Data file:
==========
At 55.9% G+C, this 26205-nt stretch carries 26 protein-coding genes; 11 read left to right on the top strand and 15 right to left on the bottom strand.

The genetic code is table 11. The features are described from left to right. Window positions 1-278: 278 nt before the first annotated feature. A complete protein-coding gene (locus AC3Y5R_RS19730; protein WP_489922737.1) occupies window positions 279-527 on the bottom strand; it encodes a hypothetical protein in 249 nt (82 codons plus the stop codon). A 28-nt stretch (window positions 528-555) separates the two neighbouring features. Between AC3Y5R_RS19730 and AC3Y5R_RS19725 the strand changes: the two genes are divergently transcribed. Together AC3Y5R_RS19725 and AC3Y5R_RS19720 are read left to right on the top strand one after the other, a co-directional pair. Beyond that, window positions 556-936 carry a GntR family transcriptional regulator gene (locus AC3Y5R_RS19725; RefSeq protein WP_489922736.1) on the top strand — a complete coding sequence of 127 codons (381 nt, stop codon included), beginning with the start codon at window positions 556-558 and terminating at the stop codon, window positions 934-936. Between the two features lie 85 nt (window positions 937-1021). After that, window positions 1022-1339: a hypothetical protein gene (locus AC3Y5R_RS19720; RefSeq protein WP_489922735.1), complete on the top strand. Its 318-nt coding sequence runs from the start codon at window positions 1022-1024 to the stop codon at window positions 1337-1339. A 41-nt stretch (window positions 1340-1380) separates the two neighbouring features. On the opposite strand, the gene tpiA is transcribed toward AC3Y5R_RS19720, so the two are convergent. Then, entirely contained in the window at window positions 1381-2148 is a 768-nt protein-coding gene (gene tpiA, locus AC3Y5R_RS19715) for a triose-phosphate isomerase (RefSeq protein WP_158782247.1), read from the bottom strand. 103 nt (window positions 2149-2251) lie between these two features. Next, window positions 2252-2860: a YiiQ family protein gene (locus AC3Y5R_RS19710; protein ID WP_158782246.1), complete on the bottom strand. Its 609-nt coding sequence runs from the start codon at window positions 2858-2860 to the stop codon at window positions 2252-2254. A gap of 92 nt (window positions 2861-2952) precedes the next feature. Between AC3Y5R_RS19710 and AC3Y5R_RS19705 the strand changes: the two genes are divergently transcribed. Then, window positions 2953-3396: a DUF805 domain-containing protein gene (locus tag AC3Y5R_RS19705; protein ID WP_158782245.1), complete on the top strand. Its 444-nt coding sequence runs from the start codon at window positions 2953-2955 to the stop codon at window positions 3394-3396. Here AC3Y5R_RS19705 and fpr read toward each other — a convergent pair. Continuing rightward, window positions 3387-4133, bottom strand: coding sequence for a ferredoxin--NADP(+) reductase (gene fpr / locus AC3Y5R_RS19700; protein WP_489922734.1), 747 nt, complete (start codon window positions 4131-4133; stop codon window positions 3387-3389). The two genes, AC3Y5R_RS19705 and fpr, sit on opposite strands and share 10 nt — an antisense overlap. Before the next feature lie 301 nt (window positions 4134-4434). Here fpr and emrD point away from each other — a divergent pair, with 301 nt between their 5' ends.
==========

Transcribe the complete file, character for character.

At 55.9% G+C, this 26205-nt stretch carries 26 protein-coding genes; 11 read left to right on the top strand and 15 right to left on the bottom strand.

The genetic code is table 11. The features are described from left to right. Window positions 1-278: 278 nt before the first annotated feature. A complete protein-coding gene (locus AC3Y5R_RS19730; protein WP_489922737.1) occupies window positions 279-527 on the bottom strand; it encodes a hypothetical protein in 249 nt (82 codons plus the stop codon). A 28-nt stretch (window positions 528-555) separates the two neighbouring features. Between AC3Y5R_RS19730 and AC3Y5R_RS19725 the strand changes: the two genes are divergently transcribed. Together AC3Y5R_RS19725 and AC3Y5R_RS19720 are read left to right on the top strand one after the other, a co-directional pair. Beyond that, window positions 556-936 carry a GntR family transcriptional regulator gene (locus AC3Y5R_RS19725; RefSeq protein WP_489922736.1) on the top strand — a complete coding sequence of 127 codons (381 nt, stop codon included), beginning with the start codon at window positions 556-558 and terminating at the stop codon, window positions 934-936. Between the two features lie 85 nt (window positions 937-1021). After that, window positions 1022-1339: a hypothetical protein gene (locus AC3Y5R_RS19720; RefSeq protein WP_489922735.1), complete on the top strand. Its 318-nt coding sequence runs from the start codon at window positions 1022-1024 to the stop codon at window positions 1337-1339. A 41-nt stretch (window positions 1340-1380) separates the two neighbouring features. On the opposite strand, the gene tpiA is transcribed toward AC3Y5R_RS19720, so the two are convergent. Then, entirely contained in the window at window positions 1381-2148 is a 768-nt protein-coding gene (gene tpiA, locus AC3Y5R_RS19715) for a triose-phosphate isomerase (RefSeq protein WP_158782247.1), read from the bottom strand. 103 nt (window positions 2149-2251) lie between these two features. Next, window positions 2252-2860: a YiiQ family protein gene (locus AC3Y5R_RS19710; protein ID WP_158782246.1), complete on the bottom strand. Its 609-nt coding sequence runs from the start codon at window positions 2858-2860 to the stop codon at window positions 2252-2254. A gap of 92 nt (window positions 2861-2952) precedes the next feature. Between AC3Y5R_RS19710 and AC3Y5R_RS19705 the strand changes: the two genes are divergently transcribed. Then, window positions 2953-3396: a DUF805 domain-containing protein gene (locus tag AC3Y5R_RS19705; protein ID WP_158782245.1), complete on the top strand. Its 444-nt coding sequence runs from the start codon at window positions 2953-2955 to the stop codon at window positions 3394-3396. Here AC3Y5R_RS19705 and fpr read toward each other — a convergent pair. Continuing rightward, window positions 3387-4133, bottom strand: coding sequence for a ferredoxin--NADP(+) reductase (gene fpr / locus AC3Y5R_RS19700; protein WP_489922734.1), 747 nt, complete (start codon window positions 4131-4133; stop codon window positions 3387-3389). The two genes, AC3Y5R_RS19705 and fpr, sit on opposite strands and share 10 nt — an antisense overlap. Before the next feature lie 301 nt (window positions 4134-4434). Here fpr and emrD point away from each other — a divergent pair, with 301 nt between their 5' ends.